Category Archives: For Heart and Mind

Ministry Profile: Islamic Family and Social Services Association

Here in Edmonton, numerous Islamic communities work together to respond to the needs experienced within the Muslim community and beyond.  How do they do that?  IFSSA!

As with so many non-profit ventures, it all started when a few members of a community got together to help meet a need.  At the beginning that need became obvious as low-income Muslim families struggled to gain access to healthy and halal food.  So an uncle in the community opened up his basement and they began a food pantry and hampers to help people out.  And of course, it grew from there.  Starting in the early nineties in a basement, today they have three different facilities around Edmonton and 22 paid staff.

For the last several years, IFSSA has had three main areas of work. 

  1. Meeting essential needs like food and clothing.  Last year, the Muslim community through IFSSA assisted more than 7000 families and distributed more than 640,000 pounds of food.
  2. Emergency Rent help and financial counseling.  Last year, IFSSA was able to provide more than $100,000 in emergency rent help to families in danger of losing their home.  This assistance can prevent a family from experiencing a deeper crisis, and it provides the opportunity for IFSSA workers to help a family consider how they might improve their financial situation.
  3. Fostering Healthy Families. “The Fostering Healthy Families program provides direct support services to family members and individuals affected by family violence in the immigrant community. IFSSA is committed to helping keep families together and free from abuse. Also to guide those that have been affected by violence in the family to heal, regain control and to feel safe in having a place to come to for help.  A Muslim female provisional psychologist provides counselling services in the areas of trauma, self-esteem, marital discord, family mediation, depression and healthy relationships. The services are offered in a sensitive and knowledgeable manner with an understanding of cultural and Islamic aspects.”  (http://www.ifssa.ca/services)
Alongside these three main areas, IFSSA also works with partners like the Edmonton Mennonite Centre for Newcomers and Catholic Social Services to help new immigrants to Canada find their feet and integrate well in Canadian Society.  They have been working with youth for many years through a program they call The Green Room; which seeks to create an “open space for youth to foster meaningful connections, grow, and serve the community, rooted in Islam and relevant to time and place.”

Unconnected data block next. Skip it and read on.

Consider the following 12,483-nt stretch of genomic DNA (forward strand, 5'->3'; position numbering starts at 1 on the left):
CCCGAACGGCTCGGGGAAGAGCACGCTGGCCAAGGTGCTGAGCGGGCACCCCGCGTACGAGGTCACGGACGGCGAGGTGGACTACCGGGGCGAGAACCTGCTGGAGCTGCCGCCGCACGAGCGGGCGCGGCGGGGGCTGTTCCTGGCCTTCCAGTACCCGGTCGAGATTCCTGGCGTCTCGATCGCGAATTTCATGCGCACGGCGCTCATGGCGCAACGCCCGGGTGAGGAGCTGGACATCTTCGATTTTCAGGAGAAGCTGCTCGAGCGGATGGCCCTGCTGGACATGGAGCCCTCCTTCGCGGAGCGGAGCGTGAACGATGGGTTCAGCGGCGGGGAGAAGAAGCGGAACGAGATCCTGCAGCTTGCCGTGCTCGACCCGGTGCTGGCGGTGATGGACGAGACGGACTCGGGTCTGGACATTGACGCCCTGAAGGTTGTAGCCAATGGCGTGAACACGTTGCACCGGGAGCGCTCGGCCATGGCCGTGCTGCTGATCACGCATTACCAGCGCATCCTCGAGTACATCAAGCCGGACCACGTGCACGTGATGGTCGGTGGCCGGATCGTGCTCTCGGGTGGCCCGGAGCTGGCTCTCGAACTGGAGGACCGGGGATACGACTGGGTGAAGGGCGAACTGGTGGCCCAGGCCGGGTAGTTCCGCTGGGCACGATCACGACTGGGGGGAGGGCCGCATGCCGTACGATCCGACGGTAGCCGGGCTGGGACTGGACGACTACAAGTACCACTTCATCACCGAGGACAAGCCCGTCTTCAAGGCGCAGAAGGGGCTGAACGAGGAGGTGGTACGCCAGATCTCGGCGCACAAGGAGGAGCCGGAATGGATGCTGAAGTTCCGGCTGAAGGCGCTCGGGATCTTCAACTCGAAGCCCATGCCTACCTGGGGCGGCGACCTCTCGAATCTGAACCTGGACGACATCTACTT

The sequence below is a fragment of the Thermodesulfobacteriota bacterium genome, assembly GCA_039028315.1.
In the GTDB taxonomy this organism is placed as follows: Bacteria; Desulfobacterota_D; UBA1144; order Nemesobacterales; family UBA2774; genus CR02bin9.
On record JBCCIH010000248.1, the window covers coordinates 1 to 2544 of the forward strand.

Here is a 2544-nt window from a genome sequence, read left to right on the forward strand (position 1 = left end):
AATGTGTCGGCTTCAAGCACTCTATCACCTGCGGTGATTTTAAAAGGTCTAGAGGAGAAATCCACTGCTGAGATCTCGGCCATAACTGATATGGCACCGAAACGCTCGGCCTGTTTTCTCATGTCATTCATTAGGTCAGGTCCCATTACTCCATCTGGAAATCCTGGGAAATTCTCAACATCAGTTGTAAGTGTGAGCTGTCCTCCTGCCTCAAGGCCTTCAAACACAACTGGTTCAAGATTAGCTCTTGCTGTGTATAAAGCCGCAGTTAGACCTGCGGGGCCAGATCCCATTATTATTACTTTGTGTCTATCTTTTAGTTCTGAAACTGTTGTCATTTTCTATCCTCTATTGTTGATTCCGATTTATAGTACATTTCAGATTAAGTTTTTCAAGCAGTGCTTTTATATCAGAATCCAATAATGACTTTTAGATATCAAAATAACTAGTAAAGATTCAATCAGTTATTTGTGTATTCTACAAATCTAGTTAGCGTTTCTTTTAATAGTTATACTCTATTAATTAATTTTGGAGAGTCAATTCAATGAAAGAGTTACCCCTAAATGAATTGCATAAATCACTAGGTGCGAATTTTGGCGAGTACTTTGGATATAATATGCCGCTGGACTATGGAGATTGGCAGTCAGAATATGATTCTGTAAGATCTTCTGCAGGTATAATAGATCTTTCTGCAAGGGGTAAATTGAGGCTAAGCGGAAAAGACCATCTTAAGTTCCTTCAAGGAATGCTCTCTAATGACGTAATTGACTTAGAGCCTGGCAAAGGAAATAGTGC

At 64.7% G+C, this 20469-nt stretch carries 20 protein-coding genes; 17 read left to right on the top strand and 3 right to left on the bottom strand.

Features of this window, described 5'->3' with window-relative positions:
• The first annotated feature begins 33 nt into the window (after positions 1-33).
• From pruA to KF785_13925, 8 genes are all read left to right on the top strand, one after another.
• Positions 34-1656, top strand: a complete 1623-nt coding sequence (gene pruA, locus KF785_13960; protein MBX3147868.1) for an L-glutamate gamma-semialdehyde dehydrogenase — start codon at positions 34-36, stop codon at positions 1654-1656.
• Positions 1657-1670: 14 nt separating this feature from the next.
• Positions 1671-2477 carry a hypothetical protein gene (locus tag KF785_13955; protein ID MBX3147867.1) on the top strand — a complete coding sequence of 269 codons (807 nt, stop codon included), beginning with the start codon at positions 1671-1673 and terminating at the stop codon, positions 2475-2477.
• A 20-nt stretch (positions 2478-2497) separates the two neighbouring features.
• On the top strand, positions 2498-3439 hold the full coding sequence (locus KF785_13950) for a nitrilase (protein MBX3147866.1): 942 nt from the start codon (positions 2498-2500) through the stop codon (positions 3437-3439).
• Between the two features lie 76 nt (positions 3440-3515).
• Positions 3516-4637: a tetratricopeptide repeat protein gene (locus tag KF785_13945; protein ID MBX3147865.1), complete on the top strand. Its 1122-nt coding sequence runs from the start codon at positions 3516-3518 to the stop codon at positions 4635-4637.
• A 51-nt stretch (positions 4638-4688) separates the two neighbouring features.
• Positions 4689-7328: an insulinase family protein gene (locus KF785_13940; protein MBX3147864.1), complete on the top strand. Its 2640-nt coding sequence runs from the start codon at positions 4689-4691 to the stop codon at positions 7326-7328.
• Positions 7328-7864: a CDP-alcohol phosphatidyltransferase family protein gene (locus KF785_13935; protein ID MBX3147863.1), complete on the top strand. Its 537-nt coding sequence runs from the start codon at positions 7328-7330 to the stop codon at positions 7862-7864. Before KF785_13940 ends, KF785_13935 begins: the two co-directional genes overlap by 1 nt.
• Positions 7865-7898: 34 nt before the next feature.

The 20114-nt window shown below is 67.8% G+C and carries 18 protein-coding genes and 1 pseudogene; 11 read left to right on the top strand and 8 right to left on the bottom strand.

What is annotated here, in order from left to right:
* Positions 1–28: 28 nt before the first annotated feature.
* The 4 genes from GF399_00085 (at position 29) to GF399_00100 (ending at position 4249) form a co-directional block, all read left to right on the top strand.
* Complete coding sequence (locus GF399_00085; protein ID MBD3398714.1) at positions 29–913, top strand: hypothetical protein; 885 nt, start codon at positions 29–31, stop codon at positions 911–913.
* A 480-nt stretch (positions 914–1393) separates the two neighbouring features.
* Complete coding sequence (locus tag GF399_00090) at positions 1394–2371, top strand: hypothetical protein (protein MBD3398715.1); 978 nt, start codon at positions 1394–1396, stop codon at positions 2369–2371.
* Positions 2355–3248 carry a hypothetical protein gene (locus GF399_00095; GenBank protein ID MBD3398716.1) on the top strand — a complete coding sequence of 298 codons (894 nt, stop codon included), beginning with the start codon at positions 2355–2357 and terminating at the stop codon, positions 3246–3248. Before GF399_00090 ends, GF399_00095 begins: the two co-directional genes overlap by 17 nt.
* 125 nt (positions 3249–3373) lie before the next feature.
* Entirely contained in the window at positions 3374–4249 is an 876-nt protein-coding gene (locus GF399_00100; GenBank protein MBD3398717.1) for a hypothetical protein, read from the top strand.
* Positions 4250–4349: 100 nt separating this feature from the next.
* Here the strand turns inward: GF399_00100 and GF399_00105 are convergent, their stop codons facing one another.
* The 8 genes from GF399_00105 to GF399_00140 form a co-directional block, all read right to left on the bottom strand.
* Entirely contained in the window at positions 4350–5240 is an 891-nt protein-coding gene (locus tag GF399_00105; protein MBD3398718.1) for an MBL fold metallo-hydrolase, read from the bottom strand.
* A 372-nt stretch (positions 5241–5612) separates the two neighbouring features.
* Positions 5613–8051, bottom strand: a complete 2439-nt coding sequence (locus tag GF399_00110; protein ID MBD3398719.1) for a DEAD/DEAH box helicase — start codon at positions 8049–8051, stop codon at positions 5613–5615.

In the last few years, IFSSA has also identified affordable housing for large families as an area of high need, and has begun a partnership with Right at Home Housing Society to help create homes for low-income families.  They hope to see some new units built in the next few years.

What fuels the heart of a ministry like IFSSA?
1The Islamic teaching of Zakat, one of the five pillars.  It reminds all Muslims of their responsibility to care for their neighbours.  Muslims from various communities see supporting the work of IFSSA as a way to obey this core teaching of their faith.

They are also fueled by a sense of identity grounded in the Quran.  Omar Yaqub, chair of IFSSA’s board describes their brand identity as embodied by the phrase “Created to Serve.”   He says, “It is a proper representation of our principles, a reminder of God’s verse within the Quran (3:110), You are the best of the nations raised up for (the benefit of) men.” The phrase speaks to many dimensions. IFSSA is here to serve people both directly, and secondly, we as people, volunteers or staff with IFSSA were created with the purpose to serve others.  Serving others is spoken of within the Quran as medicine, and it speaks to the need within; an inner void that is filled through helping others.”

Here’s a glimpse into some of the work they do:  Amina’s story!
Amina* approached IFSSA in distress after having experienced physical, emotional and financial abuse from her husband. She was in need of intense emotional support, as well as assistance in understanding the lasting effects the trauma has had on her physical and mental health. She was assigned an outreach worker who began to meet with her regularly to begin the healing process. Amina received professional counselling and was also directed to additional social supports, such as legal assistance. After three years of ongoing support from IFSSA, Amina has now taken ownership of her life.
She is still reliant on social assistance but has found it insufficient for her and her children. After being denied eight times for Assured Income for the Severely Handicapped (AISH) status, our staff intervened on her behalf through her local Member of the Legislative Assembly (MLA). After this, she was finally approved on her ninth attempt!
Through it all, Amina’s resilience, patience, and courage has been remarkable to everyone who has worked with her.
*The name of this client has been altered to ensure her privacy

To learn more about IFSSA, visit them on their website:  www.ifssa.ca

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Keys to Engaging People Sleeping ‘Rough’

From visit to visit, outreach workers want to build a relationship with people living rough. Through building a relationship you get to know the people and what they require.

A Place to Call Home: Edmonton’s Updated Plan to Prevent and End Homelessness lays out a variety of goals and action plans with the aim of ending and preventing homelessness in the City of Edmonton.

The first goal of the Plan is, End Chronic and Episodic Homelessness.  The actions to achieve this goal are listed below:
1. Enhance the focus of crisis response services and facilities on permanent housing outcomes